Older Australians are seemingly thriving amidst the cost of living crisis, with a recent Commonwealth Bank report indicating that seniors are enjoying their golden years by spending up big.
After the Commonwealth Bank analysed the spending habits of its seven million customers as part of its CommBank iQ Cost of Living Insights Report, they found that the spending of individuals aged 55 and above has risen significantly faster than the inflation rate in the past year, particularly among those aged 75 and older, who have increased their spending by approximately 13 per cent.
The findings also indicated that older Australians are enjoying holidays and going out for dinner more frequently. According to the data, the growth in spending at cafes and restaurants, as reported by the official Australian Bureau of Statistics, can also largely be attributed to older age groups.
Compared to last year, these cohorts are spending 18 percent more on dining out, whereas the spending increase among individuals under 35 is 7.1 percent.
“Putting our expenditure under the microscope shows we’re responding to the increased cost of living in diverse and sometimes unexpected ways,” CommBank iQ Head of Innovation and Analytics Wade Tubman said.
“What we’re seeing is a continued Covid rebound effect, with consumers catching up on the experiences that they missed out on during the pandemic. It seems counter-intuitive that at a time of increased cost of living pressures, consumers are choosing to boost their discretionary spending.”
Although Commbank’s findings paint a promising picture for older Australians regarding the cost of living crisis, they stand in stark contrast to findings from a recent report from the Council on the Ageing Australia (COTA).
COTA’s State of the Older Nation (SOTON) 2023 report surveyed the experiences and views of 2,750 Australians aged 50 and over, finding that a striking 45 per cent believe that their situation is worse, a significant rise from 2021 (33 per cent) and 2019 (27 per cent).
What’s more, the report raises concerns over the financial insecurity of working individuals, with 24 per cent unsure if they will ever retire, and 20 per cent facing payment difficulties leading to overdue bills.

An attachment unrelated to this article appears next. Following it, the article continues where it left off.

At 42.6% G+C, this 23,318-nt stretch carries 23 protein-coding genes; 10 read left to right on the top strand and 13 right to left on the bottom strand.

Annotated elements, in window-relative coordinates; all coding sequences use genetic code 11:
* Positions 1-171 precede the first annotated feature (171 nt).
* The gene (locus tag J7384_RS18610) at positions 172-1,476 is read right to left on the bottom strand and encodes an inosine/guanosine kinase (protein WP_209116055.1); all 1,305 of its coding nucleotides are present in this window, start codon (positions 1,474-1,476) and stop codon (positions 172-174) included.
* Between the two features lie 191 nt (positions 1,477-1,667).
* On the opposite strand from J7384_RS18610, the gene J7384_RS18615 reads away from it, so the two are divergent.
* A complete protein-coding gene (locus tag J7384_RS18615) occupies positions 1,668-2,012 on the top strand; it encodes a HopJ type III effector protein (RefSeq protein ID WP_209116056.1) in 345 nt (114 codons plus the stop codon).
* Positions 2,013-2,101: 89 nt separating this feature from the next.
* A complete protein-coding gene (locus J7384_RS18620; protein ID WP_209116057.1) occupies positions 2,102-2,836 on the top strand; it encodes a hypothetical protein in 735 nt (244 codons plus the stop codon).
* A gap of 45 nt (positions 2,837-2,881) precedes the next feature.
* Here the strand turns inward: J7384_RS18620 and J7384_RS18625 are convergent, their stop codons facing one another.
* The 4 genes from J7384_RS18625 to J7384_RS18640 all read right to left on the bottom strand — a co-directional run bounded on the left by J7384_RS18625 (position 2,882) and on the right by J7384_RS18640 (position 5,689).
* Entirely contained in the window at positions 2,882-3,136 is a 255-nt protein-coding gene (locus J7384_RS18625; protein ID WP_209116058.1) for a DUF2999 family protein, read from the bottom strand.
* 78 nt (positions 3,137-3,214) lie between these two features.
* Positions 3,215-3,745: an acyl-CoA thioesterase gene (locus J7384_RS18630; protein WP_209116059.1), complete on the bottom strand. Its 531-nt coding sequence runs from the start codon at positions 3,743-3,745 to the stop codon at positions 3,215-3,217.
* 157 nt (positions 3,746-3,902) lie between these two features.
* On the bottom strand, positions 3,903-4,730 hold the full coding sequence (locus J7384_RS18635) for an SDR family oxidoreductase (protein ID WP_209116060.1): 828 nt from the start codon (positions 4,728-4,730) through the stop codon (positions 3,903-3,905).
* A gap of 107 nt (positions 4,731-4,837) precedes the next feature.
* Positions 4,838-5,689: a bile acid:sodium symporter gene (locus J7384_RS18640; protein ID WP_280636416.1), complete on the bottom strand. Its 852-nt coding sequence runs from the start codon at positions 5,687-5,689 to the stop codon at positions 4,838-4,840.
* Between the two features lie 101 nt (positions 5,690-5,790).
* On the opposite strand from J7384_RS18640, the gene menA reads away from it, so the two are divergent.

New research released: things are getting worse for older Australianshttps://t.co/w4FBRbOrzp
— COTA Australia (@COTAAustralia) May 12, 2023
COTA Chief Executive Patricia Sparrow said that “the report’s findings underscore the need for the Australian government to develop a national strategy for older people so policymakers take urgent steps to address the concerns of older Australians to ensure they are more secure and resilient in the future.”
“Ageism is a perverse challenge which permeates the lives of older Australians and sits underlying this wider trend of growing insecurity,” Sparrow added.
Despite the Budget allocating a considerable amount to aged care spending in 2023-24, many older Australians remain concerned about their financial wellbeing, particularly regarding the housing crisis and the risk of homelessness.
A staggering six in 10 seniors reported that the cost of living is placing an enormous strain on their budget, a significant increase from just two years ago when only 31 per cent held similar concerns.
“Though we are pleased with the outcome of this year’s federal budget which provided some relief on the pressures older Australians are facing, there is still more to do,” COTA federation chair Joan Hughes said.
“The hip pocket of older Australians especially, older pensioners who rent, are still strained.”